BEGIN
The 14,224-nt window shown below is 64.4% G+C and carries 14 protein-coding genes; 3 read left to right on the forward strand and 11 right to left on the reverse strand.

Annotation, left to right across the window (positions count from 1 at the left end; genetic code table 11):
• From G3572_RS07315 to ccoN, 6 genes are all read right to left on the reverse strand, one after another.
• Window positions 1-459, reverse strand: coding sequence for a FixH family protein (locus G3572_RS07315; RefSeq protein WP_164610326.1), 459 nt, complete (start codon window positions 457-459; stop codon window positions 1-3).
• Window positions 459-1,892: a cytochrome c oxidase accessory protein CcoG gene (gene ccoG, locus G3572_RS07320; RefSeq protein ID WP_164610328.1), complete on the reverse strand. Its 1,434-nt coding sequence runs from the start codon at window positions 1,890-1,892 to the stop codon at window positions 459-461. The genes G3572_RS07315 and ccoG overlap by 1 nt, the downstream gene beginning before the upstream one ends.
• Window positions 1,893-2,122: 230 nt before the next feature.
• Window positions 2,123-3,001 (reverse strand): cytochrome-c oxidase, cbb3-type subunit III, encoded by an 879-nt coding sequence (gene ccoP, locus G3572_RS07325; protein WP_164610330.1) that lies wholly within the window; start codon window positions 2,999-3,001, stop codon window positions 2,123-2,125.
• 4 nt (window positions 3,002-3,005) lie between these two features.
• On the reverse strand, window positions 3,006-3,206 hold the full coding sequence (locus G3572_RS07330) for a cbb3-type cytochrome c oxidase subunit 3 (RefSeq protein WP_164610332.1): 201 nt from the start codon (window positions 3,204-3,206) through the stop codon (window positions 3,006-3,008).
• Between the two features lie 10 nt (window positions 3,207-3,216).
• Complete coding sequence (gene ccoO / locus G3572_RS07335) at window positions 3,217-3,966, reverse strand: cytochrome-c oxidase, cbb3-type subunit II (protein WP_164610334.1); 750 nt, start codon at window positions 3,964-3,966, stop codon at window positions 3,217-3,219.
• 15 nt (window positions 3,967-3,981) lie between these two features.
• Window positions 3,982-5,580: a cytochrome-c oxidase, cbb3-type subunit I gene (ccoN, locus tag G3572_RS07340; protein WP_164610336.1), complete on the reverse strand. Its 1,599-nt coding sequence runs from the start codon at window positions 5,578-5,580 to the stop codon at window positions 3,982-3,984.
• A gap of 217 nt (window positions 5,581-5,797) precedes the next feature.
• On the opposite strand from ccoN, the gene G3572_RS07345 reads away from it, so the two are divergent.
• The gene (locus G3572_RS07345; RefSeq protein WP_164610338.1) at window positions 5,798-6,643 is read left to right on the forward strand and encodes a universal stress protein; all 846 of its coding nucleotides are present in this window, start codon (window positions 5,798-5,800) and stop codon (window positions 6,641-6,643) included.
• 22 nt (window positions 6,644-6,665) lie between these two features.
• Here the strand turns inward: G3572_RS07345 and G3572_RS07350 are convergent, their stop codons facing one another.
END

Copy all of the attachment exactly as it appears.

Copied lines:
The 14,224-nt window shown below is 64.4% G+C and carries 14 protein-coding genes; 3 read left to right on the forward strand and 11 right to left on the reverse strand.

Annotation, left to right across the window (positions count from 1 at the left end; genetic code table 11):
• From G3572_RS07315 to ccoN, 6 genes are all read right to left on the reverse strand, one after another.
• Window positions 1-459, reverse strand: coding sequence for a FixH family protein (locus G3572_RS07315; RefSeq protein WP_164610326.1), 459 nt, complete (start codon window positions 457-459; stop codon window positions 1-3).
• Window positions 459-1,892: a cytochrome c oxidase accessory protein CcoG gene (gene ccoG, locus G3572_RS07320; RefSeq protein ID WP_164610328.1), complete on the reverse strand. Its 1,434-nt coding sequence runs from the start codon at window positions 1,890-1,892 to the stop codon at window positions 459-461. The genes G3572_RS07315 and ccoG overlap by 1 nt, the downstream gene beginning before the upstream one ends.
• Window positions 1,893-2,122: 230 nt before the next feature.
• Window positions 2,123-3,001 (reverse strand): cytochrome-c oxidase, cbb3-type subunit III, encoded by an 879-nt coding sequence (gene ccoP, locus G3572_RS07325; protein WP_164610330.1) that lies wholly within the window; start codon window positions 2,999-3,001, stop codon window positions 2,123-2,125.
• 4 nt (window positions 3,002-3,005) lie between these two features.
• On the reverse strand, window positions 3,006-3,206 hold the full coding sequence (locus G3572_RS07330) for a cbb3-type cytochrome c oxidase subunit 3 (RefSeq protein WP_164610332.1): 201 nt from the start codon (window positions 3,204-3,206) through the stop codon (window positions 3,006-3,008).
• Between the two features lie 10 nt (window positions 3,207-3,216).
• Complete coding sequence (gene ccoO / locus G3572_RS07335) at window positions 3,217-3,966, reverse strand: cytochrome-c oxidase, cbb3-type subunit II (protein WP_164610334.1); 750 nt, start codon at window positions 3,964-3,966, stop codon at window positions 3,217-3,219.
• 15 nt (window positions 3,967-3,981) lie between these two features.
• Window positions 3,982-5,580: a cytochrome-c oxidase, cbb3-type subunit I gene (ccoN, locus tag G3572_RS07340; protein WP_164610336.1), complete on the reverse strand. Its 1,599-nt coding sequence runs from the start codon at window positions 5,578-5,580 to the stop codon at window positions 3,982-3,984.
• A gap of 217 nt (window positions 5,581-5,797) precedes the next feature.
• On the opposite strand from ccoN, the gene G3572_RS07345 reads away from it, so the two are divergent.
• The gene (locus G3572_RS07345; RefSeq protein WP_164610338.1) at window positions 5,798-6,643 is read left to right on the forward strand and encodes a universal stress protein; all 846 of its coding nucleotides are present in this window, start codon (window positions 5,798-5,800) and stop codon (window positions 6,641-6,643) included.
• 22 nt (window positions 6,644-6,665) lie between these two features.
• Here the strand turns inward: G3572_RS07345 and G3572_RS07350 are convergent, their stop codons facing one another.